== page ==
Luke McShane

Calculated risks

Calculated risks
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Two years ago, the brilliant young Polish player Jan-Krzysztof Duda made a baffling decision. In the second game of his knockout match with Wesley So at the Moscow Grand Prix, Duda needed just a draw to advance to the next round, having won the first game with remarkable ease. Perhaps he was mindful that when one only needs a draw, excessively timid play is rarely rewarded. Even so, it was an eccentric choice to employ one of the wildest variations in the Sicilian Dragon. Duda’s risk barometer looked all out of whack — like a diner who has decided the mussels look a bit dodgy, and orders the pufferfish instead. (He went on to lose the game, and later the match.)

Fast forward to this month, and Duda has just won the Fide World Cup, the prestigious marathon knockout event, showing exceptional pragmatism and stability. He took risks, of course, but they looked measured, and he survived the event without a single loss.

His semi-final upset against Magnus Carlsen in a rapid tie-break earned him a spot in the final against Sergey Karjakin, a former World Cup winner and challenger for the World Championship in 2016. Both finalists earn the right to play in next year’s Candidates tournament, whose winner will challenge for the World Championship.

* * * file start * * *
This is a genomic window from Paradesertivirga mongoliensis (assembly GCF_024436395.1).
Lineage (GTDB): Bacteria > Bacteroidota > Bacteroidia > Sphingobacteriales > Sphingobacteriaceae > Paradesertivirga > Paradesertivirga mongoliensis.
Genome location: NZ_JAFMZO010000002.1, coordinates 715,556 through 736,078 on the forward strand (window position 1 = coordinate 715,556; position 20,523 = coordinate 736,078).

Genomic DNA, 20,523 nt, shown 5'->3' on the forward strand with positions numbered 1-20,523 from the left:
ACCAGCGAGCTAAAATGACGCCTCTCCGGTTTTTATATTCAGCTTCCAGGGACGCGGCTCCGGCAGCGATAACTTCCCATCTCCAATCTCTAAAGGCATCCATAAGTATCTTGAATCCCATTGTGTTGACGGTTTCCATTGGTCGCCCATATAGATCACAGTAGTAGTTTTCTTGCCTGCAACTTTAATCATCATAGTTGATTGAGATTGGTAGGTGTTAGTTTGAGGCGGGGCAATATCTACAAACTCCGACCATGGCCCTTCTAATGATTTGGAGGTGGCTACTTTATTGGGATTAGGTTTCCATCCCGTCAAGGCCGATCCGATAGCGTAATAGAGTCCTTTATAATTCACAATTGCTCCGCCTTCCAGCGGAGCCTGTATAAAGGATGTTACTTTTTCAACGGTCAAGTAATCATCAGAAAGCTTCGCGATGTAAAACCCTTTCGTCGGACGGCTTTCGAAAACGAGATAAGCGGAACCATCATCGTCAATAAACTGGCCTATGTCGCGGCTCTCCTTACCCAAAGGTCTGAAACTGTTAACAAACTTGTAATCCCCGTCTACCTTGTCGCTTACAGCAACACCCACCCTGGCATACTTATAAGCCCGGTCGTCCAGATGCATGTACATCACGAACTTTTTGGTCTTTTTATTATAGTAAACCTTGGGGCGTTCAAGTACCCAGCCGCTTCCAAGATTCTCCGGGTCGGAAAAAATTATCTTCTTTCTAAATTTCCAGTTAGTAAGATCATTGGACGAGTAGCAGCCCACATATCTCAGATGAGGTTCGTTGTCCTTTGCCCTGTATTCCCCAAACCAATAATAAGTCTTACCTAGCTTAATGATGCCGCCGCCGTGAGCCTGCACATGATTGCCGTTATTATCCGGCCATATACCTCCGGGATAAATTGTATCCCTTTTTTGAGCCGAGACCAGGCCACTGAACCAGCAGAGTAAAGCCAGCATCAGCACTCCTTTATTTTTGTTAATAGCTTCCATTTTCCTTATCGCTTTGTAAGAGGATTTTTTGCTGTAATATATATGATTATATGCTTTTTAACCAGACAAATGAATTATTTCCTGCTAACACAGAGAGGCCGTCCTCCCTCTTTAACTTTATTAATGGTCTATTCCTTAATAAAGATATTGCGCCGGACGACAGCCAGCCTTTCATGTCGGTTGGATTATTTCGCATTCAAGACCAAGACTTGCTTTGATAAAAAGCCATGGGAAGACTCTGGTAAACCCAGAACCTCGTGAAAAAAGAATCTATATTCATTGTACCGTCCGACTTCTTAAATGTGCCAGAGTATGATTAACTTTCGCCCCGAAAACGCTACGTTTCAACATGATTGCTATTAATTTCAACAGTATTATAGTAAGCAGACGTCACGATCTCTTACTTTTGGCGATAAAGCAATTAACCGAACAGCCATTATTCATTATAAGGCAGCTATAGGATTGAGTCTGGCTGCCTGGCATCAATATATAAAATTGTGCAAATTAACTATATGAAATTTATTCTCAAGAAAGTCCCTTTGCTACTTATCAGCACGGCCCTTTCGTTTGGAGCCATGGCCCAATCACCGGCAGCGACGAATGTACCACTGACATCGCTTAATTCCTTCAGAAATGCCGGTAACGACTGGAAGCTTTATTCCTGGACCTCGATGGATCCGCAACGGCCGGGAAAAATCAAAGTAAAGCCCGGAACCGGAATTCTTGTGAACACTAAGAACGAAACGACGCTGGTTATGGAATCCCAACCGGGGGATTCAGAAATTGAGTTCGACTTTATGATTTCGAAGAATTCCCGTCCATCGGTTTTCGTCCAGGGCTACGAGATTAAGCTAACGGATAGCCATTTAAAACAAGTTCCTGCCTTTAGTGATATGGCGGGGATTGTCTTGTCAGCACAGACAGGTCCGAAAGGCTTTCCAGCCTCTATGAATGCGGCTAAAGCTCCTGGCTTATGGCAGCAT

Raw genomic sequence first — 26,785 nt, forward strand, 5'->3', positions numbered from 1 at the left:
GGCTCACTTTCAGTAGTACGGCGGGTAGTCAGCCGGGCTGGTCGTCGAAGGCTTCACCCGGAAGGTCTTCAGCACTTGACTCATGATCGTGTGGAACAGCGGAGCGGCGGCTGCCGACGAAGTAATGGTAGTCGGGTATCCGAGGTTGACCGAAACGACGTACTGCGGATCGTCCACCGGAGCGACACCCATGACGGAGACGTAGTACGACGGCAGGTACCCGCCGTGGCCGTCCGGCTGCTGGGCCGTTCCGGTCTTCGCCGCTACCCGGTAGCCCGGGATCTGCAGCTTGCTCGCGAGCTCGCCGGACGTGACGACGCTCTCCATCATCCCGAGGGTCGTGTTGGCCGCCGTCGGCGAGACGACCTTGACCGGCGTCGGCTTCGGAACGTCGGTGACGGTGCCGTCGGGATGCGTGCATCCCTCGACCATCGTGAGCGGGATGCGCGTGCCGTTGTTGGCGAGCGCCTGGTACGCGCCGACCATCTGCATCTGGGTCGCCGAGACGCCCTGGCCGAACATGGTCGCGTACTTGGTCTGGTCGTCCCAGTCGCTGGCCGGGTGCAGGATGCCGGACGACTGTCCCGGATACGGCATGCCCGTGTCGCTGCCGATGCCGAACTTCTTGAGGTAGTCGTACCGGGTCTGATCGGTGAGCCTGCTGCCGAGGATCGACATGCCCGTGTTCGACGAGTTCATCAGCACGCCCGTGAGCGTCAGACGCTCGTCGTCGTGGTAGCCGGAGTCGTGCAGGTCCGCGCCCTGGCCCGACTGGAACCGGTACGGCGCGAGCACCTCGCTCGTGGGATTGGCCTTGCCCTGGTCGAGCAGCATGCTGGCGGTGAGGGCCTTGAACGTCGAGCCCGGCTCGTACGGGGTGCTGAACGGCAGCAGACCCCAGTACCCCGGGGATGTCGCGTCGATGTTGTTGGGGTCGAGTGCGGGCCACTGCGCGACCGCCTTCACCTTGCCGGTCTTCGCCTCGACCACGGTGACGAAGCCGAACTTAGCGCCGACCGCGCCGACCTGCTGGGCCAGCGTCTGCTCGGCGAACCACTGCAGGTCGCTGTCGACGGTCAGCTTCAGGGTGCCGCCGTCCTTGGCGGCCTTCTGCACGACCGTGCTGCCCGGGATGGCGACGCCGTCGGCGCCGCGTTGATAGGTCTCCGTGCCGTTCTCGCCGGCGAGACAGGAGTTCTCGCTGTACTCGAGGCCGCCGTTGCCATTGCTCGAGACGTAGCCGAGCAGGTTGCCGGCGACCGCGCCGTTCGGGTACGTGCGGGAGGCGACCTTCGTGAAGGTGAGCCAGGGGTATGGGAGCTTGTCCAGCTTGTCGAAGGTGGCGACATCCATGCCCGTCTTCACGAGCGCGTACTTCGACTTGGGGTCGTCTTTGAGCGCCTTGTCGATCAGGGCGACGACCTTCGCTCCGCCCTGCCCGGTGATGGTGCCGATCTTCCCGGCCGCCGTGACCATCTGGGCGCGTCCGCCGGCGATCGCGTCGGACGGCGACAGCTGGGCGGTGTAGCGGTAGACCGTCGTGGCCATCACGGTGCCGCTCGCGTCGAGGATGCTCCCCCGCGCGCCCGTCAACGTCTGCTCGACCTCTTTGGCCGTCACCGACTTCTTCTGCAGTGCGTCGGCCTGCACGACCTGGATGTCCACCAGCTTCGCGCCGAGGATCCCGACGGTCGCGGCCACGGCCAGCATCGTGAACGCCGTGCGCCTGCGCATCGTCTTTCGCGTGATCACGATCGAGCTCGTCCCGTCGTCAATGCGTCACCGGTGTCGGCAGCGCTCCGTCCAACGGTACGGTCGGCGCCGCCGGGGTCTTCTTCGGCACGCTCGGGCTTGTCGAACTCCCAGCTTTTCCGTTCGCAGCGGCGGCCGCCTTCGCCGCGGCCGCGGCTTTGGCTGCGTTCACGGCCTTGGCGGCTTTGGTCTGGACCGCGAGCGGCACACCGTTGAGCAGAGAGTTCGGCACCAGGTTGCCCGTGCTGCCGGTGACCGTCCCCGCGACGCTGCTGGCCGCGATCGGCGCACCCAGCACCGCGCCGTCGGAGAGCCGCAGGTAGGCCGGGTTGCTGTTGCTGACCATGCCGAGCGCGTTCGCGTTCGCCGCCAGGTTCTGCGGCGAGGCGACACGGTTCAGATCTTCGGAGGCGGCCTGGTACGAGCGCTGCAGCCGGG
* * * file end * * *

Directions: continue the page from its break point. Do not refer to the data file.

In the decisive game from that final, Duda’s move 15 Ke2 was an outstanding decision, in a position where many players would have castled automatically. Duda correctly judged his king was safe in the centre, and foresaw that it would be ideally placed after a likely exchange of queens.

Jan-Krzysztof Duda — Sergey Karjakin

Fide World Cup, Sochi 2021

1 d4 Nf6 2 c4 e6 3 Nf3 d5 4. Nc3 c5 5 cxd5 cxd4 6 Qxd4 exd5 7 Bg5 Be7 8 e3 O-O 9 Rd1 Nc6 10 Qa4 Be6 11 Bb5

A pleasant opening for White, with pressure against the isolated queen’s pawn. Qb6 12 Bxf6 Bxf6 13 Nxd5 Bxd5 14 Rxd5 Bxb2 (see diagram) 15 Ke2! Bf6 16 Rhd1 Rac8 17 Bc4 Preparing to target the pawn on f7. Qb4 18 Qb3!

Black would win material after 18 Qxb4 Nxb4, but now the exchange of queens will happen on White’s terms.

Qxb3 19 Bxb3 Nb8 Passive, but 19...Rfd8 20 Rd7 hardly looks preferable. The pawn on f7 is particularly vulnerable in the medium term.

20 g4! Building the initiative on the kingside h6 Duda suggested 20...Na6, as the knight would stand much better on c5. 21 h4 g6 22 g5 hxg5 23 hxg5 Be7 24 Re5 Nc6 25 Rd7!

A crushing blow. Now 25...Nxe5 26 Nxe5 Bxg5 27 Nxg6 is winning for White. For example, 27...Kg7 28 Nxf8 Rxf8 29 Rxb7 a5 30 f4 and Black has no counterplay, so the slow advance of e+f pawns, supported by the king, will win the game.

Bd8 26 Rb5 Na5 27 Bd5 Good enough, due to the threat of Nf3-e5, but the fact that both players missed the simple 27 Rxd8! shows how tired they must have been.

Rc7 A little trap. Here, 28 Rxd8? Rxd8 29 Rxa5 b6 30 Rb5 a6 would put Black right back in the game. 28 Bxf7+ Kg7 29 Rxc7 Bxc7 30 Bd5 Black resigns. Though Black is only a pawn down, he will shed more material soon, e.g. 30...Rf5 31 Nd4!, or 30...Bb6 31 Ne5 and White will gang up on the g6 pawn with Bd5-e4.

Written byLuke McShane

Luke McShane is chess columnist for The Spectator.

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